Thursday, April 21, 2011

Should Richardson Tear Out Central Expressway?

"Eisenhower, the father of the quite necessary INTERSTATE system, understood far better than anybody gives him credit or anybody involved with transportation planning/funding/building since, that INTRACITY freeways destroys the wealth of nations, the economies of cities."
-- Patrick Kennedy

Patrick Kennedy, Dallas urban designer and champion of tearing out Dallas's downtown freeways, argues that Eisenhower's interstate highway system was a good idea carried to a bad extreme. Building highways to connect cities, good. Building highways through downtowns, bad. IH45 between Dallas and Houston, good. R.L. Thornton, Stemmons, Woodall Rodgers, the Canyon, the Mixmaster, Project Pegasus, all bad, bad, bad.

After the jump, one man's intercity freeway is another man's intracity freeway.

I'm with Kennedy. Tear 'em out. But where to stop the freeway demolition? Kennedy, with his Dallas-centric view, stops somewhere around Loop 12. But why not at IH635? Or the Bush Tollway? Or Texas 121 in McKinney? Or maybe all the way to Sherman? As it is, US 75 splits cities from the Oklahoma border all the way to downtown Dallas.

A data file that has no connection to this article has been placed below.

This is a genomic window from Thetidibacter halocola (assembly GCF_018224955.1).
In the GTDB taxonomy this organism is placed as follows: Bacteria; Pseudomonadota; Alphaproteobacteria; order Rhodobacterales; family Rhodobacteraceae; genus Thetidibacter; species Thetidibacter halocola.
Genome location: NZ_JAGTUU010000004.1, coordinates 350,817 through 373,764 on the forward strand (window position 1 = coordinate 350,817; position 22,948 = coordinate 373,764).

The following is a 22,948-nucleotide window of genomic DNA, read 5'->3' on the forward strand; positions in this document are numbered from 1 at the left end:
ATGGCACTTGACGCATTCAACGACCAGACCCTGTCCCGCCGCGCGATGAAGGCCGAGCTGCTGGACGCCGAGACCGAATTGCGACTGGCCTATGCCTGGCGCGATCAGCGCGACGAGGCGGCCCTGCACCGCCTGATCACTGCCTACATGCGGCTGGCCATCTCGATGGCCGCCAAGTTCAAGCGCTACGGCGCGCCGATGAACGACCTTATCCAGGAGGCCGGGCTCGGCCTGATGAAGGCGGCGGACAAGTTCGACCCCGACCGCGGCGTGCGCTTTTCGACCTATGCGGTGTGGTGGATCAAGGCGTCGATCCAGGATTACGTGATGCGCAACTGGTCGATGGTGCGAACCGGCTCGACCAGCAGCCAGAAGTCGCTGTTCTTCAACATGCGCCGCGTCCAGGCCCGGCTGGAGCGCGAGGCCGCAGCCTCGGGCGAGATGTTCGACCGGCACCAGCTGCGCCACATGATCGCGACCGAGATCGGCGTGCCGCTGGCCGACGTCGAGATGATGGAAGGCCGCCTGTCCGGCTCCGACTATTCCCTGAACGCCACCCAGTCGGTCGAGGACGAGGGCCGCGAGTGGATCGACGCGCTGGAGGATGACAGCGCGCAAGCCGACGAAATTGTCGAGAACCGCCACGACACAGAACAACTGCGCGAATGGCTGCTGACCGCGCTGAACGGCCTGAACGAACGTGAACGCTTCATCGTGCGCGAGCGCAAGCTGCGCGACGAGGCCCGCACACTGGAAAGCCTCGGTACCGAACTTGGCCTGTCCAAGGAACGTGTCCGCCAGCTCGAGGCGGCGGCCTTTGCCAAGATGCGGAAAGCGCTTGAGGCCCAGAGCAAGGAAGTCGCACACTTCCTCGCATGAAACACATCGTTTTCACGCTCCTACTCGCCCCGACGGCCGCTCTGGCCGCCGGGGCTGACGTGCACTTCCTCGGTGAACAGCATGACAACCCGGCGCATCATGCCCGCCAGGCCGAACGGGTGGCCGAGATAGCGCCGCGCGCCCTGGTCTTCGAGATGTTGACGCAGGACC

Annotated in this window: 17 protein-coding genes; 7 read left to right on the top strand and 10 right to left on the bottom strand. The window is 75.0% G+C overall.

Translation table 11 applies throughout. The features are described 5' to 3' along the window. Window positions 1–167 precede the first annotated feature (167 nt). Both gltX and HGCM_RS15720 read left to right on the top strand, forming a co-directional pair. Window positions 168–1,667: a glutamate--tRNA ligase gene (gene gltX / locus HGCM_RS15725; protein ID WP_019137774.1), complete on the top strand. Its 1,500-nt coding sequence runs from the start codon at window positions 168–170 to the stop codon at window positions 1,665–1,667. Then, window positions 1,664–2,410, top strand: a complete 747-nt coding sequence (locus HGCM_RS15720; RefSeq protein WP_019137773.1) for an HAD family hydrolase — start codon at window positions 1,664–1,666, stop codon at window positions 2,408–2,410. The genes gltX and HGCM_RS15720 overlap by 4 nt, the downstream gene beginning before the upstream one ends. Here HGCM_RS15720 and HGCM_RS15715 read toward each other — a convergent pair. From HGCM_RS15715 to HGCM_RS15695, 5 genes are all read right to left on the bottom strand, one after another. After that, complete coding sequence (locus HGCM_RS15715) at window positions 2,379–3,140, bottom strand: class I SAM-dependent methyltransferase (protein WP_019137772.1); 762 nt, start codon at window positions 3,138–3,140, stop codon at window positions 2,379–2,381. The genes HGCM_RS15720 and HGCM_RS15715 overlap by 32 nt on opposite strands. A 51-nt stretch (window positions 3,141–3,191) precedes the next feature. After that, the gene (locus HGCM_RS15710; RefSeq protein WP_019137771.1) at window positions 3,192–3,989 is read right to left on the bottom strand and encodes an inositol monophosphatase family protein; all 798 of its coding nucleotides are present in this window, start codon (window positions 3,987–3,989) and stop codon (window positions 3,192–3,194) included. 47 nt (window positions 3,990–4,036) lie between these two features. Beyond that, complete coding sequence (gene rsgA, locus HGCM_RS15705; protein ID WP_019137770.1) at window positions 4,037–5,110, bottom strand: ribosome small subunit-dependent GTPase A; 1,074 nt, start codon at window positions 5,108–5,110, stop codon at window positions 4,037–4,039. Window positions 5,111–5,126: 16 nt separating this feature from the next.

Richardson has been split in half for fifty years by Central Expressway. Nothing Richardson has been able to do (or maybe even tried to do) has healed that gash. Now, imagine Richardson adopting Kennedy's ideas. Imagine Richardson putting traffic calming devices in place at the Bush Tollway and at the High Five, reducing the ten-lane Central Expressway into, say, a four-lane boulevard through Richardson, with bike lanes, tree-lined sidewalks and outdoor cafes? (Tree-the-Freeway, anyone?) Suddenly, Canyon Creek and Galatyn Park would be integrated. So would Highland Terrace and Richardson Heights. Residents of Dallas or Plano wanting to get to Richardson would still be able to take US 75 to the Richardson border and seamlessly funnel into Richardson's central boulevard. Residents of Richardson wanting intercity transit would still be able to hop on US 75 at either Richardson border and drive south to downtown Dallas or north to Oklahoma.

It sounds idyllic to me (and to Richardson). Maybe Kennedy can point out if I'm missing anything.

Regardless whether or not we end up thinking this is a good idea, here's an exercise for you to while away the time for a few hours. How many different government bodies would need to review and approve the project before the first jackhammer could break up the first bit of concrete?

P.S. Dwight Eisenhower was born on October 14, 1890, in Denison, Texas, a long stone's throw from today's freeway, US 75. History doesn't say whether, when they moved to Kansas in 1892, his family traveled by interstate highway or by railroad. I like to imagine them going by car with young Ike, bumping along the road, saying to himself, "Somebody needs to pave these highways."

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